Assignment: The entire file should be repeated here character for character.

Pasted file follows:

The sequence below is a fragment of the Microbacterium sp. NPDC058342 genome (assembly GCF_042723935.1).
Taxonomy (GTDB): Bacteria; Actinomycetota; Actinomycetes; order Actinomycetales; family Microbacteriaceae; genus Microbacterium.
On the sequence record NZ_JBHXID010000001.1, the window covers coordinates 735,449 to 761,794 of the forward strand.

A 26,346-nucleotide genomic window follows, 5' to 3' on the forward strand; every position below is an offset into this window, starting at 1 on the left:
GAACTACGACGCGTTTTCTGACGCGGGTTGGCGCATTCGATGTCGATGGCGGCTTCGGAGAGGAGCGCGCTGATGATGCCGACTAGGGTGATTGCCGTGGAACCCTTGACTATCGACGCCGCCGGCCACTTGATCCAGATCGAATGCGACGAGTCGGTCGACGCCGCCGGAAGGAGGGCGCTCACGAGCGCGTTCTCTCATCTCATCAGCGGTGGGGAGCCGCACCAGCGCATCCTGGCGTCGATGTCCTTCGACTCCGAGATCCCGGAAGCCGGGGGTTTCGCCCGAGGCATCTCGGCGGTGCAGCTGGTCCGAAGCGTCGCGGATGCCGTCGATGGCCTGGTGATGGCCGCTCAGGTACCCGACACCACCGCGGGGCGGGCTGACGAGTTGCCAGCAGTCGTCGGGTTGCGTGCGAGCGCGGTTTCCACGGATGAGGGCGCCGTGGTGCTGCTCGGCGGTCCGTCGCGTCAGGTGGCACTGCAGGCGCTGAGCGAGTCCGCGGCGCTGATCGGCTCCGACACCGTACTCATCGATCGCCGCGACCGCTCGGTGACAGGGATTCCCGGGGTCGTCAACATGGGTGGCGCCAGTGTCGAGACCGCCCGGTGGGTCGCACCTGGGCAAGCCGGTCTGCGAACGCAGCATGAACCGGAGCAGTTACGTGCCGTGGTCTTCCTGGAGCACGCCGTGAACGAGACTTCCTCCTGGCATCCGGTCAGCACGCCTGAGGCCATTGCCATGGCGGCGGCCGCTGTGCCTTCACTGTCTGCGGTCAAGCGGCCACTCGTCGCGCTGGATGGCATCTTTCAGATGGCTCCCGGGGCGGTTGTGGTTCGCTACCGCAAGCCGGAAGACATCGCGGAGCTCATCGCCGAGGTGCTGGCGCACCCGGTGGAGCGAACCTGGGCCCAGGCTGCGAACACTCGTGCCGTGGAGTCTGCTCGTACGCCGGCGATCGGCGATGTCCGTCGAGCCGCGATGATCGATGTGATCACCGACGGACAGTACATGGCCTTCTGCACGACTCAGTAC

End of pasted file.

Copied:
The sequence below is a fragment of the Microbacterium sp. NPDC058342 genome (assembly GCF_042723935.1).
Taxonomy (GTDB): Bacteria; Actinomycetota; Actinomycetes; order Actinomycetales; family Microbacteriaceae; genus Microbacterium.
On the sequence record NZ_JBHXID010000001.1, the window covers coordinates 735,449 to 761,794 of the forward strand.

A 26,346-nucleotide genomic window follows, 5' to 3' on the forward strand; every position below is an offset into this window, starting at 1 on the left:
GAACTACGACGCGTTTTCTGACGCGGGTTGGCGCATTCGATGTCGATGGCGGCTTCGGAGAGGAGCGCGCTGATGATGCCGACTAGGGTGATTGCCGTGGAACCCTTGACTATCGACGCCGCCGGCCACTTGATCCAGATCGAATGCGACGAGTCGGTCGACGCCGCCGGAAGGAGGGCGCTCACGAGCGCGTTCTCTCATCTCATCAGCGGTGGGGAGCCGCACCAGCGCATCCTGGCGTCGATGTCCTTCGACTCCGAGATCCCGGAAGCCGGGGGTTTCGCCCGAGGCATCTCGGCGGTGCAGCTGGTCCGAAGCGTCGCGGATGCCGTCGATGGCCTGGTGATGGCCGCTCAGGTACCCGACACCACCGCGGGGCGGGCTGACGAGTTGCCAGCAGTCGTCGGGTTGCGTGCGAGCGCGGTTTCCACGGATGAGGGCGCCGTGGTGCTGCTCGGCGGTCCGTCGCGTCAGGTGGCACTGCAGGCGCTGAGCGAGTCCGCGGCGCTGATCGGCTCCGACACCGTACTCATCGATCGCCGCGACCGCTCGGTGACAGGGATTCCCGGGGTCGTCAACATGGGTGGCGCCAGTGTCGAGACCGCCCGGTGGGTCGCACCTGGGCAAGCCGGTCTGCGAACGCAGCATGAACCGGAGCAGTTACGTGCCGTGGTCTTCCTGGAGCACGCCGTGAACGAGACTTCCTCCTGGCATCCGGTCAGCACGCCTGAGGCCATTGCCATGGCGGCGGCCGCTGTGCCTTCACTGTCTGCGGTCAAGCGGCCACTCGTCGCGCTGGATGGCATCTTTCAGATGGCTCCCGGGGCGGTTGTGGTTCGCTACCGCAAGCCGGAAGACATCGCGGAGCTCATCGCCGAGGTGCTGGCGCACCCGGTGGAGCGAACCTGGGCCCAGGCTGCGAACACTCGTGCCGTGGAGTCTGCTCGTACGCCGGCGATCGGCGATGTCCGTCGAGCCGCGATGATCGATGTGATCACCGACGGACAGTACATGGCCTTCTGCACGACTCAGTAC